As reported late last week, the Palestinian human rights organisation, Al-Haq, has been subjected to a campaign of harassment and intimidation since September 2015 that appears to target their work towards achieving legal accountability for Palestinian victims of serious human rights violations. This escalated in the last month to include anonymous death threats against Al-Haq’s director and its representative before the International Criminal Court.
It is imperative that relevant national authorities take all appropriate actions to ensure that criminal acts targeting Al-Haq and its employees immediately cease. Furthermore, threats against Al-Haq and its employees also constitute an attack on human rights defenders that engages specific protections contained within the UN Declaration on Human Rights Defenders.
Targeted attacks and context
Al-Haq is an independent, Palestinian non government organisation based in Ramallah in the West Bank, and is an an affiliate of the International Commission of Jurists.
In conjunction with three other Palestinian human rights organisations, Al-Haq recently submitted two communications to the Office of the Prosecutor of the ICC regarding alleged serious crimes committed by Israeli military forces in Gaza in the summer of 2014. The communications were submitted as part of the ICC prosecutor’s preliminary examination into the situation in Palestine; the latest submission was made on 10 February 2016.
Al-Haq reports that one of its employees, a human rights lawyer based in The Hague who is responsible for Al-Haq’s work at the ICC, received several death threats in February 2016 that were directly linked to Al-Haq’s ICC work. These calls were followed by further death threats at the start of this month which were also directed at Al-Haq’s director, Mr Shawan Jabarin.
As Al-Haq further states, these death threats mark an exacerbation of a more recent campaign to undermine their work “[c]oinciding with, and as a result of, the progress achieved at the level of the International Criminal Court and decisions at the EU level regarding the labeling of settlement products.” Al-Haq’s statement details that since September 2015 there have been a series of anonymous attempts to discredit the organisation among its donors and staff through unsubstantiated allegations of fraud, misconduct and misuse of funds. Staff members and donors have also received intimidating phone calls from blocked numbers, and in more recent weeks staff have noted interference in their emails and evidence that their accounts have been hacked.
Al-Haq situates these incidents against a context of various forms of attacks by Israeli authorities since its establishment in 1979, including the arbitrary detention of staff members, the imposition of a seven-year travel ban on its director and raids on its offices by Israeli soldiers. They further assert that they are “convinced that the source of these attacks, as the case was in previous years, is the Israeli side”, and that the appropriate authorities have been notified and are investigating the incidents.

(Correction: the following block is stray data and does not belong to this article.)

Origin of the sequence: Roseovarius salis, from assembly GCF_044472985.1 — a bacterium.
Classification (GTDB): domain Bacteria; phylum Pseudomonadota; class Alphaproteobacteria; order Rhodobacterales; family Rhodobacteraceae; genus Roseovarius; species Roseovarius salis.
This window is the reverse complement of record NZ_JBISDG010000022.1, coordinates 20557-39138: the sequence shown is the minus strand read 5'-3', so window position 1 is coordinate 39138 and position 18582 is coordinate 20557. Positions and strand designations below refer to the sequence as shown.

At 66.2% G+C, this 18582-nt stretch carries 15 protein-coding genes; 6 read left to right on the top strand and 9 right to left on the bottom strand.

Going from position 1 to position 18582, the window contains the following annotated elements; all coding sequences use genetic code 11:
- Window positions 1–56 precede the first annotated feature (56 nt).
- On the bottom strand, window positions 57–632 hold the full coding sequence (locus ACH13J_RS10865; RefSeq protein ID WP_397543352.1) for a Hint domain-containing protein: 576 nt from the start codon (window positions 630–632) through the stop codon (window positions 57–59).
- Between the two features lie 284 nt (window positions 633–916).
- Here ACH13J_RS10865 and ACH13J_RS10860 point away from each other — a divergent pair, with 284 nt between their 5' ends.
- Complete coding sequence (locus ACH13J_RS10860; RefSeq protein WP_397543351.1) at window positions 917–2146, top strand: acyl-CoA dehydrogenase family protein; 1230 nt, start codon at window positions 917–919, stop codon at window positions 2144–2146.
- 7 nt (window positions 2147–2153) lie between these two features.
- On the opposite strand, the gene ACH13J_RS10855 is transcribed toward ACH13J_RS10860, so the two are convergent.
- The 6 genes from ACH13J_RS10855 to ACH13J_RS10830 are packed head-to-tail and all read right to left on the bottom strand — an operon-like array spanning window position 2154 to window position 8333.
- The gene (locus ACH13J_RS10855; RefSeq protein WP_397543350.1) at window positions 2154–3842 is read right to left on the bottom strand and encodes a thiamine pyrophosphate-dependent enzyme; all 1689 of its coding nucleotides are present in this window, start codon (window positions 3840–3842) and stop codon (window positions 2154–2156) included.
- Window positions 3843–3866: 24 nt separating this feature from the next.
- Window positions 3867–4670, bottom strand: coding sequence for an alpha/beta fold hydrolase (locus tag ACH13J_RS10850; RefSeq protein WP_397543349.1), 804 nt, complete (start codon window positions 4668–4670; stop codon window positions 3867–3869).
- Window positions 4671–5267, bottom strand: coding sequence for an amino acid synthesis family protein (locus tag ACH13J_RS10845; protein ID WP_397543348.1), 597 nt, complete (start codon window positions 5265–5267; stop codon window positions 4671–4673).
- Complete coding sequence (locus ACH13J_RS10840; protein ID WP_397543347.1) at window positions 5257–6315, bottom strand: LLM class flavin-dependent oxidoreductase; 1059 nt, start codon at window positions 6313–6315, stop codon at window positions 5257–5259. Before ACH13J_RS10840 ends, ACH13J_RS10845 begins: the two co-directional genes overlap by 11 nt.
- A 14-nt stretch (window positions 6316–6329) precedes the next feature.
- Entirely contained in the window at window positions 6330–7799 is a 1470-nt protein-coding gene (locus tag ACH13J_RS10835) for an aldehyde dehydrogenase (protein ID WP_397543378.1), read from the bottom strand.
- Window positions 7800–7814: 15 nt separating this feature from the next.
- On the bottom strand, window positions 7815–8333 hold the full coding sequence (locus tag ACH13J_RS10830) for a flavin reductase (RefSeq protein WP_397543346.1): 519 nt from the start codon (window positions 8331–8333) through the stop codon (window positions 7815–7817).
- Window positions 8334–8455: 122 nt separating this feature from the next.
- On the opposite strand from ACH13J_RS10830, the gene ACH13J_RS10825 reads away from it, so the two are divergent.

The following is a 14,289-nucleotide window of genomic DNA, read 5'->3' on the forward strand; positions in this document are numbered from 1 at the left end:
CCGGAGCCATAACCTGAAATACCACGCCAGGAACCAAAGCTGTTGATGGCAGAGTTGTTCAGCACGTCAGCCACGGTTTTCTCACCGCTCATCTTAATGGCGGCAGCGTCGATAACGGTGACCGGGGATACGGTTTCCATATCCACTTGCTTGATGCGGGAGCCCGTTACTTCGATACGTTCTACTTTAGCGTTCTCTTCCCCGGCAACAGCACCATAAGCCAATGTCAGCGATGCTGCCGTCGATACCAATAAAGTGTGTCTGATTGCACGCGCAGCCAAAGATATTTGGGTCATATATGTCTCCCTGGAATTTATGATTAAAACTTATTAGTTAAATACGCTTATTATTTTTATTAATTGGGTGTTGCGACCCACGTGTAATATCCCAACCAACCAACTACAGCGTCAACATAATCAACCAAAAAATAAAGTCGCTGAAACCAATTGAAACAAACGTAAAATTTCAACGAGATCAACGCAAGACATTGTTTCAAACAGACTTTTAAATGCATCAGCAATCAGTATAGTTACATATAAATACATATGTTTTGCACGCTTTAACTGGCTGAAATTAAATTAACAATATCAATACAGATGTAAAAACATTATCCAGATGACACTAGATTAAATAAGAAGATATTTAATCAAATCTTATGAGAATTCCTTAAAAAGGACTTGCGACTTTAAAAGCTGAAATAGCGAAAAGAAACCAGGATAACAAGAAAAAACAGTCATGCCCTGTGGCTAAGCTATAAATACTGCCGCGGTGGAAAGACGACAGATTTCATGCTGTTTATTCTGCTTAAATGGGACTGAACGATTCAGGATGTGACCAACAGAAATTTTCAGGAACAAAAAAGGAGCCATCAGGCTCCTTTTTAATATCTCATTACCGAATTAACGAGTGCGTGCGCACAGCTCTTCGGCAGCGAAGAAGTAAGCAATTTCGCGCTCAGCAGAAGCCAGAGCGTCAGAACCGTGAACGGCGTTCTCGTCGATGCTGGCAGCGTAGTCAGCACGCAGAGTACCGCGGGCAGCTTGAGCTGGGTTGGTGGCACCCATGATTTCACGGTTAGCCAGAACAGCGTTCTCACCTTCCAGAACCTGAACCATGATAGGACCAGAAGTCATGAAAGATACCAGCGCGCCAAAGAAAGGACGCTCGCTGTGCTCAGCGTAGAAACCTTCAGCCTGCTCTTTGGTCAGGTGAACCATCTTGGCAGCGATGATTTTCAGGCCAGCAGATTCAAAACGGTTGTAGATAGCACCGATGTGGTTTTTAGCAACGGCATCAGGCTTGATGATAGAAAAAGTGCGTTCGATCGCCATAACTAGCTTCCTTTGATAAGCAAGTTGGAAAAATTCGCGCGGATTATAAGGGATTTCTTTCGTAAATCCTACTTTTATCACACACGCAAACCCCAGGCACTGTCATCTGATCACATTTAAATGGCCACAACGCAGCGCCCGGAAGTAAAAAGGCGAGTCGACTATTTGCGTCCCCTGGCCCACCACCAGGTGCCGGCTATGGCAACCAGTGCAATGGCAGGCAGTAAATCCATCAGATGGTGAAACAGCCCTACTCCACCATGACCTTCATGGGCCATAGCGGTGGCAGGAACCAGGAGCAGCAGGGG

Expressing concern about these recent threats, Gerald Staberock, Secretary General of the World Organisation Against Torture (OMCT), stated last Friday that:
“Al-Haq is clearly targeted for its critical work in advocating, documenting and monitoring human rights violations in the Palestinian territory. It is fundamental to stand by this pivotal human rights organisation in the face of these attacks to ensure it can pursue its essential activities in the defence of the rights of the Palestinian people”
The Protection of Human Rights Defenders
Al-Haq is an organisation of human rights defenders, and as such its staff are given specific protection under the United Nations Declaration on Human Rights Defenders. The Declaration provides for the support and protection of human rights defenders in their work, and outlines some specific duties of States and the responsibilities of everyone with regard to defending human rights. The recent report of the UN special rapporteur on the situation for human rights defenders summarises these obligations in clear language:
The protection of human rights defenders should be seen in the context of three obligations that international human rights law imposes on States: to respect human rights by refraining from violating them; to protect such rights by intervening through protective action on behalf of defenders against threats by others; and to fulfil them by ensuring a safe and enabling environment for defenders to enjoy their rights and to carry out their activities.
International human rights law obligations and the UN Declaration on Human Rights Defenders clearly provide that all states have a responsibility for ensuring the protection of human rights defenders. This context underlines the imperative need for relevant national authorities to immediately carry out all necessary investigation and law enforcement measures so as to ensure that Al-Haq is able to carry out its crucial work without further criminal threats and harassment.
Dearbhla Katharine Minogue, Salma Karmi-Ayyoub